VIP Priority showcase

Published:20-02-2020

VIP Priority showcase: Conditional traffic priority at the ITS Congress

Dynniq recently demonstrated its application of smart mobility services through a national standardised set of traffic interfaces. This demonstration was realised through the Talking Traffic project, which took place during the 2019 European ITS Congress in the city of Eindhoven, the Netherlands. Using this model, road users were able to ‘connect’ directly to traffic signal infrastructure in order to communicate and exchange information in real-time. Using this real-time connectivity, road managers can choose to prioritise specific groups of road users at intersections.

During the 2019 European ITS Congress, the organisers wanted to be able to transport visitors between the two sites, lying 15km apart; Eindhoven city and the Helmond Automotive Campus. The route to Helmond is a C-ITS Testbed, on which both short-range WiFi and mobile services for ITS use cases are able to be tested. The aim was to show how industry and Government had worked together in the Talking Traffic project to create a first set of industry-approved and agreed standards to be deployed to service smart mobility applications on this stretch of road. The resulting VIP Priority service allowed a total of eighteen cars and buses to be given conditional priority on the Eindhoven-Helmond route with a total of 13,000 priority requests generated over five days.

How does conditional priority work?

In the Talking Traffic multi-year innovation partnership, public and private parties work together on ‘talking traffic‘. The aim is to improve traffic safety, traffic flow and accessibility through real-time information exchange between road users and traffic systems – connecting road users directly to infrastructure. Priority is one of the use cases in the partnership, alongside Optimising and Informing. With more connected vehicles becoming available on the street (71% of new vehicles registered in the UK in 2019 are connected), in-vehicle services and connecting to infrastructure is on the rise.

To provide conditional priority within the Talking Traffic ecosystem, the resulting standards are applied to the latest intelligent traffic light controllers (iTLCs) and allow for connectivity to cloud environments and end-user devices (e.g. smartphones and embedded devices). By using an on-board app, our cloud data service and the latest iTLCs, road managers are now able to better control which vehicles receive priority at traffic signals. The cloud data service validates any messages received from connected road users and forwards these to the ITS application that run on the iTLC (e.g. ImFlow), which generates the Signal Phase and Time (SPaT) messages. When a vehicle with the app on board approaches an iTLC, it is matched onto the topology of that intersection, determining where the vehicle is and which lane it is in. In order to provide the vehicle with priority, the app requests this to be granted, after which the cloud data platform performs two checks: 1) can the vehicle on the relevant approach request priority and, if so, 2) which rules apply to this type of vehicle for the iTLC to grant this request?

The priority request comes in two forms: ‘Hard’ or unconditional priority, for emergency services, or ‘soft’ conditional priority for fleets of vehicles (e.g. trucks, passenger cars, or public transport). For every request received, our cloud data platform weighs the request against the total range of vehicles and any other priority requests it received simultaneously to determine which vehicle is given priority first.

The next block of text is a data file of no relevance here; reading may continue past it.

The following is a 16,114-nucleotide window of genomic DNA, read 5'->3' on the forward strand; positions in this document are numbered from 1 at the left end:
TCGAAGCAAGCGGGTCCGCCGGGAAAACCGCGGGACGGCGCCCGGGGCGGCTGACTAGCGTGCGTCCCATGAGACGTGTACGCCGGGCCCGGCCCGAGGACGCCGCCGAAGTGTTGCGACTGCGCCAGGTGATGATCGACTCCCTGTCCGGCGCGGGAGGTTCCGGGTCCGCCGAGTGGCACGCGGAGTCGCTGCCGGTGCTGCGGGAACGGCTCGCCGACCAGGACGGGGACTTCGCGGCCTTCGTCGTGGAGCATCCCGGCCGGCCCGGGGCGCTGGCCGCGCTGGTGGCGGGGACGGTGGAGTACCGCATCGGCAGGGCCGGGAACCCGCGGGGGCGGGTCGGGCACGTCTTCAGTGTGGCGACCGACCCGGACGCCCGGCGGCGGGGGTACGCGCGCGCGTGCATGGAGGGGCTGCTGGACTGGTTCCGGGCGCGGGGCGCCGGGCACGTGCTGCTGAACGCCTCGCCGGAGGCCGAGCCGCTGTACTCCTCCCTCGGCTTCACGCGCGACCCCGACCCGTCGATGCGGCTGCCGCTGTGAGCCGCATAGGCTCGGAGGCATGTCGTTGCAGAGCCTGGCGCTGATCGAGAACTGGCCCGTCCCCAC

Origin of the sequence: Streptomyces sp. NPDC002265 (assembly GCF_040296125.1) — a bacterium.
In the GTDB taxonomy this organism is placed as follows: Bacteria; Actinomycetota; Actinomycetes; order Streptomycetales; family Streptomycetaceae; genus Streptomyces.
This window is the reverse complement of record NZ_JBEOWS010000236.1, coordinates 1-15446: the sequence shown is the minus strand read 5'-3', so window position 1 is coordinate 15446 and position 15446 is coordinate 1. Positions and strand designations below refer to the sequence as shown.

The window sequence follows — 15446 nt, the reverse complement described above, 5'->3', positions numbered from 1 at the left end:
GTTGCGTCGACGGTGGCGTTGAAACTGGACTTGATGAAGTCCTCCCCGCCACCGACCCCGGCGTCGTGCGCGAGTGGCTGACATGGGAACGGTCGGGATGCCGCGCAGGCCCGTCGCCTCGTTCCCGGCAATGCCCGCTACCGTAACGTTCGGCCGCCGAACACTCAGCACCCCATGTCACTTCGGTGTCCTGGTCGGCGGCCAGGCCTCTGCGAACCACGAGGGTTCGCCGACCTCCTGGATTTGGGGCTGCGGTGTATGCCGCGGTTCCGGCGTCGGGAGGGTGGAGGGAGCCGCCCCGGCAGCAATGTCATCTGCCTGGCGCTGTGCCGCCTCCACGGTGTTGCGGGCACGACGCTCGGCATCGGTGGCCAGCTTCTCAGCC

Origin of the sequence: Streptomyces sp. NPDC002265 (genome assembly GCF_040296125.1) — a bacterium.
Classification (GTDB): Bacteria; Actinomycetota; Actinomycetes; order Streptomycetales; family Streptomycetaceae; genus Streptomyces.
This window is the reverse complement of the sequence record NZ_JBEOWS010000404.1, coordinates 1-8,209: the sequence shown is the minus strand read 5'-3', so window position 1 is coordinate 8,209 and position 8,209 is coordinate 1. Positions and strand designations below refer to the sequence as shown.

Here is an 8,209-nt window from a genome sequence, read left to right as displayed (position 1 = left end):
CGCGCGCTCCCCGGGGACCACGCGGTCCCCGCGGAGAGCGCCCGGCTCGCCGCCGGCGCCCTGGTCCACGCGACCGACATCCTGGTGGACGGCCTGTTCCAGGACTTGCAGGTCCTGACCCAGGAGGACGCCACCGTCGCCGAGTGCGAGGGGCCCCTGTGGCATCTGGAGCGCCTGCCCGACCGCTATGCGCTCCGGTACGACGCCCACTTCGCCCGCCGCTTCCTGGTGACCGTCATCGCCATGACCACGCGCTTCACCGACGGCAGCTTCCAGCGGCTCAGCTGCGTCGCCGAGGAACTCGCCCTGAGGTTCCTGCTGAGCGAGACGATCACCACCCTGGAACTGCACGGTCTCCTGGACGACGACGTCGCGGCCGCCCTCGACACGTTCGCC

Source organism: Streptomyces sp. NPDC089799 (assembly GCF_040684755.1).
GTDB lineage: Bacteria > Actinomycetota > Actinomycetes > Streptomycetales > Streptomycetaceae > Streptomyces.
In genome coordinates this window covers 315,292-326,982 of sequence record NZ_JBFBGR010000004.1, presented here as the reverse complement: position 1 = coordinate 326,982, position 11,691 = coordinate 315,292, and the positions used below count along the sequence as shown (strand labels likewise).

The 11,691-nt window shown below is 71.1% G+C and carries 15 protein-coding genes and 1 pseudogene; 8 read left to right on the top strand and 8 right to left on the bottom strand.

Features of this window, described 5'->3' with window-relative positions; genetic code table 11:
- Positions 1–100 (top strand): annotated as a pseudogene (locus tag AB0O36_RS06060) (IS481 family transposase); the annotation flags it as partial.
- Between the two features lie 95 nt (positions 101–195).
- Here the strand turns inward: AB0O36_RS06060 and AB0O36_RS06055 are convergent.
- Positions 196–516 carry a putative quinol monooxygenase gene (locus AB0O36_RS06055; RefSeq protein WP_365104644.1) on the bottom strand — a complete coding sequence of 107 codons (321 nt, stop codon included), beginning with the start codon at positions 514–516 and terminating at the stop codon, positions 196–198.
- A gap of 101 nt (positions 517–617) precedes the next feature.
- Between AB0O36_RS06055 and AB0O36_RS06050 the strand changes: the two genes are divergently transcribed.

VIP Priority

For the ITS Congress showcase, we did just that: VIP vehicles were only given priority when no ‘hard’ interventions were needed to sustain normal traffic flow and if the priority request was not compromising demand and available road capacity. This way, we maintain a balance between throughput on a primary corridor and demand from side roads, to avoid an overall net negative effect on traffic. All vehicles and shuttle buses that were deployed had the special GreenFlow app from Dynniq on board. This app shows the driver whether the vehicle gets priority at the next intersection. The driver also receives information about the time to red and time to green approximately 100 metres before the traffic light stop line, after which this information will then disappear from the screen for traffic safety reasons.

What is new about this service is that the information about the time to red and time to green is now transmitted via the Talking Traffic ecosystem and its associated standards framework – and is therefore visible in the GreenFlow app. Through an intuitive interface, the driver can see to what extent he needs to adjust the speed of their vehicle to be able to drive through green light.

Consequences for other road users

Through providing this information to drivers via the app, drivers are informed of the status of traffic signals and priority requests ahead of time, ensuring flow-through profit. The use of the service resulted in an improvement of 5 to 10 percent on the Eindhoven-Helmond route, showing that VIP Priority can be deployed without affecting the overall flow of traffic.

More information

We will be attending the Transport Technology Forum (TTF) exhibition on March 4-5 to talk about how we used a standardized approach to deliver in-vehicle traffic signal priority during this ‘VIP Priority‘ showcase at the 2019 European ITS Congress. Join us at the TTF Annual Conference! Register here